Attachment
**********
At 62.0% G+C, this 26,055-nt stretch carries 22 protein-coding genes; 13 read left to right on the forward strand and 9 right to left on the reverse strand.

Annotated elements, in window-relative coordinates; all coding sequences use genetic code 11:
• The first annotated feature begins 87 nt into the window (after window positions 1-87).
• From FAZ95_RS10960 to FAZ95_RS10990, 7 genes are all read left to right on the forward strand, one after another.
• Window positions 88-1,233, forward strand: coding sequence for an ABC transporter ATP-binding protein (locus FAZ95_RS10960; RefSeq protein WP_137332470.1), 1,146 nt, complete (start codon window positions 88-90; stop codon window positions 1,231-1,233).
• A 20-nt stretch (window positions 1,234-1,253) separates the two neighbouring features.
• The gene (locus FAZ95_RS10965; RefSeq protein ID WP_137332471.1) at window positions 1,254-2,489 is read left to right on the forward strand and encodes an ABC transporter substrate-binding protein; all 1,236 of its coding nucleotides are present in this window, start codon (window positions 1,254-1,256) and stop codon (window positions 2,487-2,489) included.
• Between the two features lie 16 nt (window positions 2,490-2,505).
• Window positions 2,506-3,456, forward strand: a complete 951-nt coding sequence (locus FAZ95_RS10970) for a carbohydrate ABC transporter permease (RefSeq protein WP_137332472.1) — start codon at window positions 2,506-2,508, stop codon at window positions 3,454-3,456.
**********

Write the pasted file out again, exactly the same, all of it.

At 62.0% G+C, this 26,055-nt stretch carries 22 protein-coding genes; 13 read left to right on the forward strand and 9 right to left on the reverse strand.

Annotated elements, in window-relative coordinates; all coding sequences use genetic code 11:
• The first annotated feature begins 87 nt into the window (after window positions 1-87).
• From FAZ95_RS10960 to FAZ95_RS10990, 7 genes are all read left to right on the forward strand, one after another.
• Window positions 88-1,233, forward strand: coding sequence for an ABC transporter ATP-binding protein (locus FAZ95_RS10960; RefSeq protein WP_137332470.1), 1,146 nt, complete (start codon window positions 88-90; stop codon window positions 1,231-1,233).
• A 20-nt stretch (window positions 1,234-1,253) separates the two neighbouring features.
• The gene (locus FAZ95_RS10965; RefSeq protein ID WP_137332471.1) at window positions 1,254-2,489 is read left to right on the forward strand and encodes an ABC transporter substrate-binding protein; all 1,236 of its coding nucleotides are present in this window, start codon (window positions 1,254-1,256) and stop codon (window positions 2,487-2,489) included.
• Between the two features lie 16 nt (window positions 2,490-2,505).
• Window positions 2,506-3,456, forward strand: a complete 951-nt coding sequence (locus FAZ95_RS10970) for a carbohydrate ABC transporter permease (RefSeq protein WP_137332472.1) — start codon at window positions 2,506-2,508, stop codon at window positions 3,454-3,456.